The City of Quesnel is answering questions about its decision to relocate the Quesnel gold pan from corner of Highway 97 and Highway 26 to the Quesnel Train Station.
The decision to move the gold pan was approved by city council in 2019 after the City updated its community signage (place-making) program in 2018, the final report of which recommended that the gold pan be moved to a more central location.
“The Quesnel Train Station was selected because it can be easily accessed from Hwy 97 which will allow visitors to access restaurants and shops. The train station is also home to the Rocky Mountaineer, a Canadian rail-tour company in Western Canada that operates trains on three rail routes through British Columbia and Alberta. In 2019 the Rocky Mountaineer brought over 6,000 tourists to Quesnel who started and ended their experience at the train station,” states the release.
The release states that the relocation of the gold pan to a more centralized hub in the community will support growth in downtown Quesnel as well as add vibrancy by attracting more visitors to the downtown core.
The City of Quesnel release states lists the following answers to popular question regarding the relocation of the gold pan:
Question – Where will the gold pan be moved to?
Answer – The Quesnel Train Station – located at 710 Legion Drive, better known as the Pacific Great Eastern Railway Station.
The train station is a prominent location in the centre of the city and is an important piece of Quesnel’s heritage. The building was constructed in 1921 and continues to be used as a railway station. It is also the home of the Rocky Mountaineer that welcomes hundreds of travellers coming to Quesnel every week during the tourist season.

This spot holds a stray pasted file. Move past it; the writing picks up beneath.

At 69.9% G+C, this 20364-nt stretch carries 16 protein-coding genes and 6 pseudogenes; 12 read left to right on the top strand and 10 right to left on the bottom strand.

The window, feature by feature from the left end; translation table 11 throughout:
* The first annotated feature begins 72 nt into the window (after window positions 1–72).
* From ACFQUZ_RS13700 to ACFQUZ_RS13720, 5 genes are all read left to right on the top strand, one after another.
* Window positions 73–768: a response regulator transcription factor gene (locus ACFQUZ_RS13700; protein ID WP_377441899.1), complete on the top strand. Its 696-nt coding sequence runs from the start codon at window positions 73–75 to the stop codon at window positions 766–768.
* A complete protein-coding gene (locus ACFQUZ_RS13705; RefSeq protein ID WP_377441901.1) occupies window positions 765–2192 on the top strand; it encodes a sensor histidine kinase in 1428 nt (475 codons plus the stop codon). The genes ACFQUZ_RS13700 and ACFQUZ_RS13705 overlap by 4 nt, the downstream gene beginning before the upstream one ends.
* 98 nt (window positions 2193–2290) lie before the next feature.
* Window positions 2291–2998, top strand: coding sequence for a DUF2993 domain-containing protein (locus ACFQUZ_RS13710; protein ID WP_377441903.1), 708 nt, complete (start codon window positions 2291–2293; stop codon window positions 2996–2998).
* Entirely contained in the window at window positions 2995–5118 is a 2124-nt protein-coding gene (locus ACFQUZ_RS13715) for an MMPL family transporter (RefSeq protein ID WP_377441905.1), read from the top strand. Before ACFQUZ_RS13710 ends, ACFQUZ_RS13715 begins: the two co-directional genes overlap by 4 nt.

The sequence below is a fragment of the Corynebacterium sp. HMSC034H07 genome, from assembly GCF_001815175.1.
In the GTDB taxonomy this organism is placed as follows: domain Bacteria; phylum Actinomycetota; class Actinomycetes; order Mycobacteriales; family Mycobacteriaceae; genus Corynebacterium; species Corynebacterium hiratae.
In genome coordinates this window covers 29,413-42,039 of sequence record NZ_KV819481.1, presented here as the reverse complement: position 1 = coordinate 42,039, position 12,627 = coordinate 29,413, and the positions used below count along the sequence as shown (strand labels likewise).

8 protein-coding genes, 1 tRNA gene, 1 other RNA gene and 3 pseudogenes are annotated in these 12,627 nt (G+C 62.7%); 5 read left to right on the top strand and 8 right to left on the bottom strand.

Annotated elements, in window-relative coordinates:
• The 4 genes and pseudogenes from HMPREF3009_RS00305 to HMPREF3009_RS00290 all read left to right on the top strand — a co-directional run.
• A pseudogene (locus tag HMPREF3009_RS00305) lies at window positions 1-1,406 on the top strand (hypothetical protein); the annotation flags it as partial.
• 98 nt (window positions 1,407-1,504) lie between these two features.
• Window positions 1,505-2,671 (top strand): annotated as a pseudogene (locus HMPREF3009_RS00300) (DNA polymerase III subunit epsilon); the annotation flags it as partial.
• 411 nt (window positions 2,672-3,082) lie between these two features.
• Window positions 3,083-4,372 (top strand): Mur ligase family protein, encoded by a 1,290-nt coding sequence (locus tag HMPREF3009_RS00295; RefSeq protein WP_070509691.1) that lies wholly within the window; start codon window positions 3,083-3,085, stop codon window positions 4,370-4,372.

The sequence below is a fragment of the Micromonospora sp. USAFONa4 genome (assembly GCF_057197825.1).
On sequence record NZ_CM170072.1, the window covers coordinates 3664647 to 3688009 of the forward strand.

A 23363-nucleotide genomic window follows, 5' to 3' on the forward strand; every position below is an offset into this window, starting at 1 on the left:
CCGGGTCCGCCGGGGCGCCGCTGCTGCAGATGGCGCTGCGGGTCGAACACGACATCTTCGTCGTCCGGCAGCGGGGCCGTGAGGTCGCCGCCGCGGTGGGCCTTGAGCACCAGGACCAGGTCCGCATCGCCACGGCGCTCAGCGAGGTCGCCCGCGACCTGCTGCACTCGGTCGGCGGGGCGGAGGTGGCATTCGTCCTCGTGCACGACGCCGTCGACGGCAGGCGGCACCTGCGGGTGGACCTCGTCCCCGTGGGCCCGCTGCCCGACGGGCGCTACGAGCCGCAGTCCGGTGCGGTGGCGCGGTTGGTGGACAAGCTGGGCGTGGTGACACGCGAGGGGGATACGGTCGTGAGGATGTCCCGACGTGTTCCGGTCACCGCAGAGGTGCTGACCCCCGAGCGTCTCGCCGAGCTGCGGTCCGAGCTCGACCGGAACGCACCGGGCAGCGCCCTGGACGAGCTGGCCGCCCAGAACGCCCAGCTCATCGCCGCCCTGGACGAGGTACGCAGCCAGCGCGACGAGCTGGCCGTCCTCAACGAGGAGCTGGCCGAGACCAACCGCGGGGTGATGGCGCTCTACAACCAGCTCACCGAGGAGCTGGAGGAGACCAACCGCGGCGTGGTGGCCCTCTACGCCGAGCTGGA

Question – Why was the Train Station selected as the new location for the gold pan?
Answer – The train station and surrounding area are considered a centralized hub for the City of Quesnel. The station is located in downtown Quesnel which is the commercial and administrative centre of the city. It is also central to the Visitor Information Centre that hosts a gold pan loan program and has RV parking. Also, the gold pan will be close to the Quesnel Museum and Archives which features Quesnel’s rich history. The location is also considered a central transportation point for many travellers on their way to Barkerville.
Question – Is the gold pan a historical heritage item?
Answer – No. The gold pan was originally installed in 1987, as part of a community marketing campaign brought in by Expo 86. At that time, many communities across British Columbia installed oversized features/attractions.
Question – Where do other communities display their oversized attractions?
Answer – Typically communities install these attractions within a central location or close to their community Visitor Centre. Examples include 100 Mile House, Williams Lake and Houston.